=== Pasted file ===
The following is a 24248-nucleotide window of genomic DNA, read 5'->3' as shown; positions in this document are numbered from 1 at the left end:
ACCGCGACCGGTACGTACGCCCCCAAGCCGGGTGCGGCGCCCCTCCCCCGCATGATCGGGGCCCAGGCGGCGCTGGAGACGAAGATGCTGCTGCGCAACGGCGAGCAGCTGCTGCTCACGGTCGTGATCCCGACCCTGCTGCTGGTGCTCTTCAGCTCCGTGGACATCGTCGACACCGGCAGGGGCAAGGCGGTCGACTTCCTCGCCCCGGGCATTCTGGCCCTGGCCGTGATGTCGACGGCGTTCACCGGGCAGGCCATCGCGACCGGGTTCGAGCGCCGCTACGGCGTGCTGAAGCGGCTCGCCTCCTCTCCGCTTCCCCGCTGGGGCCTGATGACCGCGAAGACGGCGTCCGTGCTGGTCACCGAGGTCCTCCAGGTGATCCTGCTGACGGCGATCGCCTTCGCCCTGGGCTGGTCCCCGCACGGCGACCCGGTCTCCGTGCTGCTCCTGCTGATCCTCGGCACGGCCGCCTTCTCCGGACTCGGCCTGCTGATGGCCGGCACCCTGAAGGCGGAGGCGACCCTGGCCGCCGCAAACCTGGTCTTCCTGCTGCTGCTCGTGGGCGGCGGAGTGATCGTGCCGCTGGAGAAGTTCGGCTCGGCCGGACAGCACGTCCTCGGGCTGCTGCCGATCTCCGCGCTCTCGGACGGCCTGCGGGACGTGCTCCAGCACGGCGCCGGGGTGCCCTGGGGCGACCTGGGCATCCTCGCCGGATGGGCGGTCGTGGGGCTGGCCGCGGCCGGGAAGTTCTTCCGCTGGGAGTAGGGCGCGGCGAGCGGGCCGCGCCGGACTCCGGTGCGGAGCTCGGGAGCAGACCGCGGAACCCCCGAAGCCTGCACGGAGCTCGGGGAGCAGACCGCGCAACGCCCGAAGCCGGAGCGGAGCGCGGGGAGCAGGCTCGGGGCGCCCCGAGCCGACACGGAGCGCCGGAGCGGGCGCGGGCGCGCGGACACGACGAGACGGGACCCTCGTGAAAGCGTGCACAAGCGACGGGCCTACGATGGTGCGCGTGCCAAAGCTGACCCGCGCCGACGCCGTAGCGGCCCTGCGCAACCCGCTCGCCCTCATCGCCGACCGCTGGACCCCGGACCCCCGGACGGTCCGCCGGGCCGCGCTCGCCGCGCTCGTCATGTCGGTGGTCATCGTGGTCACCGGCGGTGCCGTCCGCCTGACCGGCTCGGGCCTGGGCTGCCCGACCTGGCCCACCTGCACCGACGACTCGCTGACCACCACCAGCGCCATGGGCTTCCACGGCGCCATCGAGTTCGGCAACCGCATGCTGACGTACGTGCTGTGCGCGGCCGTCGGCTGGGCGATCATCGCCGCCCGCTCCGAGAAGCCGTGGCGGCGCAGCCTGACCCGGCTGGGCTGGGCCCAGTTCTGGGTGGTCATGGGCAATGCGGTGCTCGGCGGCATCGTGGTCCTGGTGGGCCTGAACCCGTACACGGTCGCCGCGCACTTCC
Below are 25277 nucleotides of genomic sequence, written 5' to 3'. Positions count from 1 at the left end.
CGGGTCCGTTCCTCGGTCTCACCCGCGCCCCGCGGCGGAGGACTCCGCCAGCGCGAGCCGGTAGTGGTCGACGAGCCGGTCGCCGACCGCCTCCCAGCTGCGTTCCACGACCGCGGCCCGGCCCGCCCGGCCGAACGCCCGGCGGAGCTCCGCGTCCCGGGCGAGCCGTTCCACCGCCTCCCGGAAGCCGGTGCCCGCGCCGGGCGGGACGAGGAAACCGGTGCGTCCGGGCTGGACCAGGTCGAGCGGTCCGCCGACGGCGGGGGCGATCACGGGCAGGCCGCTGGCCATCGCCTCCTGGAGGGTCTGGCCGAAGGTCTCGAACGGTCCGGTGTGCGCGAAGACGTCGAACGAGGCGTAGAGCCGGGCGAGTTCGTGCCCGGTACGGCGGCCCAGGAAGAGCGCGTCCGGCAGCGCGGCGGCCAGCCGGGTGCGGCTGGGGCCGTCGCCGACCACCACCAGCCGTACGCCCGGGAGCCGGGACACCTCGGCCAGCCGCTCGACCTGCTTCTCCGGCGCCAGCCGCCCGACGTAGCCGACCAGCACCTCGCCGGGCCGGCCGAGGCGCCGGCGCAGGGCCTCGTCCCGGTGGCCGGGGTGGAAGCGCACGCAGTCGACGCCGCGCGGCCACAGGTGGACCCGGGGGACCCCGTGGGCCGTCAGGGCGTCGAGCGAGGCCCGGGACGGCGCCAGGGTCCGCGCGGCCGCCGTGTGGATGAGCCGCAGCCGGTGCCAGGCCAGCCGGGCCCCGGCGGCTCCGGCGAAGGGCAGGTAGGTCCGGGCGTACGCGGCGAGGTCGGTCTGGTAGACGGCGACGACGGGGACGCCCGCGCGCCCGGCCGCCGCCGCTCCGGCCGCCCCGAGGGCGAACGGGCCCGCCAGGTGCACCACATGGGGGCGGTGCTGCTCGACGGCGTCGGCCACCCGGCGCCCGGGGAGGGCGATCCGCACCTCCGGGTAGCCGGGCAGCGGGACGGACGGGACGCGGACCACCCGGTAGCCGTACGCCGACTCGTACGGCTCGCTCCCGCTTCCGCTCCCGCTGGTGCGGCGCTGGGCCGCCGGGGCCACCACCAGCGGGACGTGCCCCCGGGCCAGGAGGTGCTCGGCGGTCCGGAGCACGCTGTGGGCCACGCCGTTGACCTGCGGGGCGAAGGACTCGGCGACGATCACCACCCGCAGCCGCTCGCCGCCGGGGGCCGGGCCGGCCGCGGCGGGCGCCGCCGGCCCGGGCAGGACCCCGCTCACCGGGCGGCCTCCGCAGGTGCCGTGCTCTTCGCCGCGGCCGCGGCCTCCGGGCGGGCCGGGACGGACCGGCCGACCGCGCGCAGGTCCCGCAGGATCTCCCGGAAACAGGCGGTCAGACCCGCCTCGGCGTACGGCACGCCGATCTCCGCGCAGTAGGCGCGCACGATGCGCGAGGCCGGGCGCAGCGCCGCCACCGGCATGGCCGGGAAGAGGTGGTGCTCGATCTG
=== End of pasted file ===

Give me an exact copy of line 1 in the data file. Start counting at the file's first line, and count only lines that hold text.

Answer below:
The following is a 24248-nucleotide window of genomic DNA, read 5'->3' as shown; positions in this document are numbered from 1 at the left end: